Just knowing what into this, knowing who I’m representing– the people, my teammates, my coaching staff– it is a very different feeling. This has been a very long journey, a very hard fought battle to get here, and it definitely feels very different. I’m very honored and proud to wear USA and I’ll continue to do my very best to make the country proud.

Hunter Church (Cadyville, N.Y.) 

(on how he felt about his training runs today)

It’s a little better every day. That was my fourth two-man run, and it’s drastically different from the four-man, which I think completely caught me off guard. Kaillie kind of put it in perspective; everything in the two-man is just going to be amplified, so if I can really get things done in the two-man this week, hopefully it will pay off next week with making sure I’m on the right program, the right track. That was my best two-man run so far. It wasn’t great, but it was the straightest run we’ve had. Another day of that, and then kind of hoping that everything this week pays dividends going into next week.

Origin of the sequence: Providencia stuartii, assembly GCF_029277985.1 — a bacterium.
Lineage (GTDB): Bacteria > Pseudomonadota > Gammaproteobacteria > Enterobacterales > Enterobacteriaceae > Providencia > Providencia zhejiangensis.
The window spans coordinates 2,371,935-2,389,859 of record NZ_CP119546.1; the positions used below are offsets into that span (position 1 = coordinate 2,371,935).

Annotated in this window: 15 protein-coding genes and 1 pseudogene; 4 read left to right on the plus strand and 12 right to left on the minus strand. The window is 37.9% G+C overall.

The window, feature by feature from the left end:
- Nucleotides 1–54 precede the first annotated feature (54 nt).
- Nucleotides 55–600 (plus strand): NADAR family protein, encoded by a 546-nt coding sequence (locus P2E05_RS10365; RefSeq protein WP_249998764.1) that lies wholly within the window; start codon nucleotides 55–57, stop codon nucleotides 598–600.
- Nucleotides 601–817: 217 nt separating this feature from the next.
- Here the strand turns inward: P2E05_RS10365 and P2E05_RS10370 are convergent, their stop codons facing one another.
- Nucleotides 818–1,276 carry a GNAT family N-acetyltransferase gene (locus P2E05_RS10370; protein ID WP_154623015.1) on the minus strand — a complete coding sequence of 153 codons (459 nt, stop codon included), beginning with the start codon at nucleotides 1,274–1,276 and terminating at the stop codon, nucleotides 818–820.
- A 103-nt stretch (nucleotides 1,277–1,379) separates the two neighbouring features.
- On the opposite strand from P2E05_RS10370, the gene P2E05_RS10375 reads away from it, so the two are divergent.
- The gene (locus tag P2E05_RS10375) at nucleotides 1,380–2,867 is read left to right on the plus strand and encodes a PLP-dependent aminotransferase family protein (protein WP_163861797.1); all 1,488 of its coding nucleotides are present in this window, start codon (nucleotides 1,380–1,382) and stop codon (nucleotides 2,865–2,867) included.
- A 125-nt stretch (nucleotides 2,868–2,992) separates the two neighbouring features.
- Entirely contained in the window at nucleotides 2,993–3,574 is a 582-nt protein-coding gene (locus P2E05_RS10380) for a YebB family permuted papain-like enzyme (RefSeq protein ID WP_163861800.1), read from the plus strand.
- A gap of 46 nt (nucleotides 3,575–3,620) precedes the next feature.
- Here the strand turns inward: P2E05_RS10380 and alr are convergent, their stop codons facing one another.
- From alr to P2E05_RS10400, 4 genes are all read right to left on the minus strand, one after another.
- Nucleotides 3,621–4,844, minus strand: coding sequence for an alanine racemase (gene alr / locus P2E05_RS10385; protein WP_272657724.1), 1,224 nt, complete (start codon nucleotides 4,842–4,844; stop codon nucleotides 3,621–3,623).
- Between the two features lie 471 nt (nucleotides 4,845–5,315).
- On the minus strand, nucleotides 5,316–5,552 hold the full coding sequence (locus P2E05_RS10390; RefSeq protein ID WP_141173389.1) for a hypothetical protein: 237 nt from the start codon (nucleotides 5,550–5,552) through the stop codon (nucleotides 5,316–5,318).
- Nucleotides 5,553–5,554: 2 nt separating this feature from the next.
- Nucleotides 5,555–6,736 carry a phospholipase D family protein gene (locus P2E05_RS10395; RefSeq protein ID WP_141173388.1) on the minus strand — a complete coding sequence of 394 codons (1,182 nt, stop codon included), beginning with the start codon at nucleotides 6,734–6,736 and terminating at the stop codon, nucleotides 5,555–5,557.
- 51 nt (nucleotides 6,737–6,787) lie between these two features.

Frank Del Duca (Bethel, Maine)

(on areas of the track he’s working on dialing in during training)

The exit of 4 and the exit of 13. Today the exit of 13 was much better, which was good. The exit of 4 was a little bit better, but still not where it needs to be. I think this track in particular, you have to be clean up top, here more so than anywhere else. I really want to get that exit of 4. We’re close, but we’re not quite there yet.

Kris Horn (Pembroke, Mass.)
(on his first day of two-man training on the 2022 Olympic track)
I’m feeling good. I’m just here to compete.

(on how his family stateside is supporting him)
They are all pretty excited. I get texts everyday, texts and phone calls. My dad was pretty bummed because we’re going to have more family spectating you than the Chinese. 

(on where his family will be watching from)
They are all over the U.S. right now. Massachusetts, Florida, Iowa. There will probably be a few massive watch parties.